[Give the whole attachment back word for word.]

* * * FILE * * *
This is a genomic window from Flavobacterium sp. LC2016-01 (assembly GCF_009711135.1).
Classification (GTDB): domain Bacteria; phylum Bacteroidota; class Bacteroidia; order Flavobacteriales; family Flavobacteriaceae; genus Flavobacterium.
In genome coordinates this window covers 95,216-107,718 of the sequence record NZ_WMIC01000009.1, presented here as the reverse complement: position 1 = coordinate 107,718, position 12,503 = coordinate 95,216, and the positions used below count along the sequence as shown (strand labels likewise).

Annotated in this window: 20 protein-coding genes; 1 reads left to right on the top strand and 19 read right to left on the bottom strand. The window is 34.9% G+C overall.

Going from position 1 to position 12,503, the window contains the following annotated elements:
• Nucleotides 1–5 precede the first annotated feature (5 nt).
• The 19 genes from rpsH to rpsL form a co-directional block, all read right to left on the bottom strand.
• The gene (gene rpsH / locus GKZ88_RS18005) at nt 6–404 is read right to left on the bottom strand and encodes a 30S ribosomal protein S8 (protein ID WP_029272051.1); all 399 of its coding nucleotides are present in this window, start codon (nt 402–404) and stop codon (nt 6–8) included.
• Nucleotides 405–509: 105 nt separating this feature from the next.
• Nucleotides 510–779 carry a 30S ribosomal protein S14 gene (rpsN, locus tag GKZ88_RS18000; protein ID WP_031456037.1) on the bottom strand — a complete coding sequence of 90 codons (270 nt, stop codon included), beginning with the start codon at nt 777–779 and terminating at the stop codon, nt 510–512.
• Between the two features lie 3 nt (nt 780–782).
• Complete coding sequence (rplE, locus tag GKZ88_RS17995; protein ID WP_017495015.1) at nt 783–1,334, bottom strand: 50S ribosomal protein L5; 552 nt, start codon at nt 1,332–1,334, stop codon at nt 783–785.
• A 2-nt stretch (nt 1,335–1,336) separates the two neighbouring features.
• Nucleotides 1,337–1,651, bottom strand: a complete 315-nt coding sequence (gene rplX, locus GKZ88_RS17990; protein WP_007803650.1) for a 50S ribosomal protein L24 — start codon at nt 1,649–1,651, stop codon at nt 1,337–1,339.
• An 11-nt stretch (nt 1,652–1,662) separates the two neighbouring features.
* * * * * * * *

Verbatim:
This is a genomic window from Flavobacterium sp. LC2016-01 (assembly GCF_009711135.1).
Classification (GTDB): domain Bacteria; phylum Bacteroidota; class Bacteroidia; order Flavobacteriales; family Flavobacteriaceae; genus Flavobacterium.
In genome coordinates this window covers 95,216-107,718 of the sequence record NZ_WMIC01000009.1, presented here as the reverse complement: position 1 = coordinate 107,718, position 12,503 = coordinate 95,216, and the positions used below count along the sequence as shown (strand labels likewise).

Annotated in this window: 20 protein-coding genes; 1 reads left to right on the top strand and 19 read right to left on the bottom strand. The window is 34.9% G+C overall.

Going from position 1 to position 12,503, the window contains the following annotated elements:
• Nucleotides 1–5 precede the first annotated feature (5 nt).
• The 19 genes from rpsH to rpsL form a co-directional block, all read right to left on the bottom strand.
• The gene (gene rpsH / locus GKZ88_RS18005) at nt 6–404 is read right to left on the bottom strand and encodes a 30S ribosomal protein S8 (protein ID WP_029272051.1); all 399 of its coding nucleotides are present in this window, start codon (nt 402–404) and stop codon (nt 6–8) included.
• Nucleotides 405–509: 105 nt separating this feature from the next.
• Nucleotides 510–779 carry a 30S ribosomal protein S14 gene (rpsN, locus tag GKZ88_RS18000; protein ID WP_031456037.1) on the bottom strand — a complete coding sequence of 90 codons (270 nt, stop codon included), beginning with the start codon at nt 777–779 and terminating at the stop codon, nt 510–512.
• Between the two features lie 3 nt (nt 780–782).
• Complete coding sequence (rplE, locus tag GKZ88_RS17995; protein ID WP_017495015.1) at nt 783–1,334, bottom strand: 50S ribosomal protein L5; 552 nt, start codon at nt 1,332–1,334, stop codon at nt 783–785.
• A 2-nt stretch (nt 1,335–1,336) separates the two neighbouring features.
• Nucleotides 1,337–1,651, bottom strand: a complete 315-nt coding sequence (gene rplX, locus GKZ88_RS17990; protein WP_007803650.1) for a 50S ribosomal protein L24 — start codon at nt 1,649–1,651, stop codon at nt 1,337–1,339.
• An 11-nt stretch (nt 1,652–1,662) separates the two neighbouring features.